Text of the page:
I suppose the only thing stupider than preparing for the last
disaster is to assume the last disaster was a fluke and live through a reoccurrence.
Still, there’s a strong sense of locking the door after the barn has burned
down when it comes to NASA’s obsession with foam popping off the fuel tanks
when the space shuttles launch.
Granted, the stakes have never been higher. With just six
missions remaining before the program ends, there will be no more chances to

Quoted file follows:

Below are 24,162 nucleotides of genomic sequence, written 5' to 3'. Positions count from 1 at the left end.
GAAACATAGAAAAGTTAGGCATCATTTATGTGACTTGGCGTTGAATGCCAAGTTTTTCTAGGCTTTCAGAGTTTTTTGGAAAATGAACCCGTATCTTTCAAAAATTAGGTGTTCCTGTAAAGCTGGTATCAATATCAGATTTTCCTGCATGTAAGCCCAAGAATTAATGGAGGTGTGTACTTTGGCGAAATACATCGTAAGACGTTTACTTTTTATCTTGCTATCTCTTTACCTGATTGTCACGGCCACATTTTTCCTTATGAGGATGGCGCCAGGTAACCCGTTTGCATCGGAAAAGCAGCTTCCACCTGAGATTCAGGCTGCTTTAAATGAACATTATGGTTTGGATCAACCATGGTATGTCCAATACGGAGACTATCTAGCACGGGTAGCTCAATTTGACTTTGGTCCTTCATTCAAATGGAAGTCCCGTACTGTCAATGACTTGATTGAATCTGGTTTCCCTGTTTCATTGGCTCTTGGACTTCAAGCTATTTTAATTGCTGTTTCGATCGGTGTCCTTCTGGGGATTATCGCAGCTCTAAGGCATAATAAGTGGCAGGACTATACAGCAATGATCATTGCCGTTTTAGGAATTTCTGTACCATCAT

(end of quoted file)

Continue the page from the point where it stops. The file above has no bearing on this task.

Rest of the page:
review, recover and fly again if there’s another accident. More than anything,
the agency would like to retire the shuttle fleet with no more fatalities.
So, discussions about foam rule the day. NASA lives in the
shadow of the mistakes it made with Columbia, which was done in by a 2.2-pound
chunk of insulating foam that fell off its fuel tank during launch and hit the
ship’s wing, breaching the heat shield. The shuttle broke apart as it flew through the atmosphere for
landing, 16 days later, killing the crew.
Several tank redesigns later, and still the topic de jour during
this week’s review for shuttle Discovery’s launch Tuesday involved foam. The
size of the pieces under discussion ...